Date With The Other Woman

fter 21 years of marriage, I discovered a new way of keeping the spark of love alive. A little while ago, I started to go out with another woman. It was really my wifeís idea.

"I know that you love her," she said one day, taking me by surprise.

"But I love you," I protested.

"I know, but you also love her," my wife replied.

The other woman my wife wanted me to visit was my mother, who was a widow for 19 years, but the demands of my work and my three children had made it possible to visit her only occasionally.

That night I called to invite her to go out for dinner and a movie.

"Whatís wrong, are you all right?" she asked. My mother was the type of woman who suspects that a late-night call or a surprise invitation is a sign of bad news.

"I thought that it would be nice to spend some time with you," I responded. "Just the two of us."

She thought about it for a moment, then said, "I would like that very much."

That Friday, after work, as I drove to pick her up, I was a bit nervous. When I arrived at her house, I noticed that she, too, seemed to be nervous about our date. She waited in the door with her coat on. She had curled her hair and was wearing the dress that she had worn to celebrate her last wedding anniversary. She smiled from a face that was as radiant as an angelís. "I told my friends that I was going to go out with my son, and they were impressed," she said, as she got into the car. "They canít wait to hear about our meeting."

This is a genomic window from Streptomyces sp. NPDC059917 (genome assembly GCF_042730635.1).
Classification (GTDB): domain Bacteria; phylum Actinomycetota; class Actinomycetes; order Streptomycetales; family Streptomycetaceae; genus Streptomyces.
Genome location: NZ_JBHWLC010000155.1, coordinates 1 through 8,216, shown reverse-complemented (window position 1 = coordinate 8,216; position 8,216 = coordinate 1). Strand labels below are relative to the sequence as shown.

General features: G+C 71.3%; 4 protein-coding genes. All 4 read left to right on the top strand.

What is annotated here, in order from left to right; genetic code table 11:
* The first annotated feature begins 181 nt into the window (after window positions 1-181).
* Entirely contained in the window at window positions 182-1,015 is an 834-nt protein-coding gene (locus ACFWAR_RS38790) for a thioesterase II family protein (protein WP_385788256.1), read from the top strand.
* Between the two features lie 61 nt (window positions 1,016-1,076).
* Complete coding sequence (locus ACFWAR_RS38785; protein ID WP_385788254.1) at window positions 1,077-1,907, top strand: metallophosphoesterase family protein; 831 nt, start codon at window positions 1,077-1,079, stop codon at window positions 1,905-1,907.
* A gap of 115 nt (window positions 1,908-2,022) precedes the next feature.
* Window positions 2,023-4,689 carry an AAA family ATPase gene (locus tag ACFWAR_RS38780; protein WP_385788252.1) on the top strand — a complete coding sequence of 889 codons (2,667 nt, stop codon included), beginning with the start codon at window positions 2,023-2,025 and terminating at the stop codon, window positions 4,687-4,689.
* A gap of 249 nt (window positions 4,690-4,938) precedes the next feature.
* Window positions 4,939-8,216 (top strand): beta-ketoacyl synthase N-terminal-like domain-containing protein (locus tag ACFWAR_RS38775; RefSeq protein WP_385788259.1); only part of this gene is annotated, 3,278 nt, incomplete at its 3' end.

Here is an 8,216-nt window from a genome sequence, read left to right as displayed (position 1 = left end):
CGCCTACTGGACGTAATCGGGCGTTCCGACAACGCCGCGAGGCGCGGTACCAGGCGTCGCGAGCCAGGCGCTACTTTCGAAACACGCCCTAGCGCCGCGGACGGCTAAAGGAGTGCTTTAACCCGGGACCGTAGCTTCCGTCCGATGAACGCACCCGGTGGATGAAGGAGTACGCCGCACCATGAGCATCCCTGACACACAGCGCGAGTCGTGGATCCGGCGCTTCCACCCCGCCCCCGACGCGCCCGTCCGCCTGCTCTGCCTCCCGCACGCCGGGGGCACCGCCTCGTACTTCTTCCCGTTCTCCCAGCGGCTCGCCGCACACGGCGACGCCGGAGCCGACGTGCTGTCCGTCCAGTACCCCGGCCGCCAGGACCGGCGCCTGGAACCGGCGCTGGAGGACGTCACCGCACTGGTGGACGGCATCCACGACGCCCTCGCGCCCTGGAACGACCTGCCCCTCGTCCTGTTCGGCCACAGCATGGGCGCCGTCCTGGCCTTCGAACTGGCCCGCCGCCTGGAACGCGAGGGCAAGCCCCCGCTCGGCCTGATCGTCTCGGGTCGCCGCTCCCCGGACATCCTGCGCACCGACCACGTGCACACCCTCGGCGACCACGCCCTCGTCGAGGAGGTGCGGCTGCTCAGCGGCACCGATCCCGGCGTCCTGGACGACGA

We went to a restaurant that, although not elegant, was very nice and cozy. My mother took my arm as if she were the First Lady. After we sat down, I had to read the menu. Her eyes could only read large print. Halfway through the entree, I lifted my eyes and saw Mom sitting there, staring at me. A nostalgic smile was on her lips. "It was I who used to have to read the menu when you were small," she said.

"Then itís time that you relax and let me return the favour," I responded.

During the dinner, we had an agreeable conversation, nothing extraordinary, just catching up on recent events in each otherís life. We talked so much that we missed the movie. As we arrived at her house later, she said, "Iíll go out with you again, but only if you let me invite you." I agreed.

"How was your dinner date?" asked my wife when I got home. "Very nice. Much more so than I could have imagined," I answered. A few days later, my mother died of a massive heart attack. It happened so suddenly that I didnít have a chance to do anything for her. Sometime later, I received an envelope with a copy of a restaurant receipt from the same place at which mother and I had dined. An attached note said, "I paid this bill in advance. I was almost sure that I couldnít be there but, nevertheless, I paid for two meals, one for you and the other for your wife. You will never know what that night meant for me. I love you."

At that moment I understood the importance of saying, in time, "I love you", and to give our loved ones the time they deserve. Nothing in life is more important than God and your family. Give them the time they deserve because these things cannot be put off to "some other time".

Via e-mail

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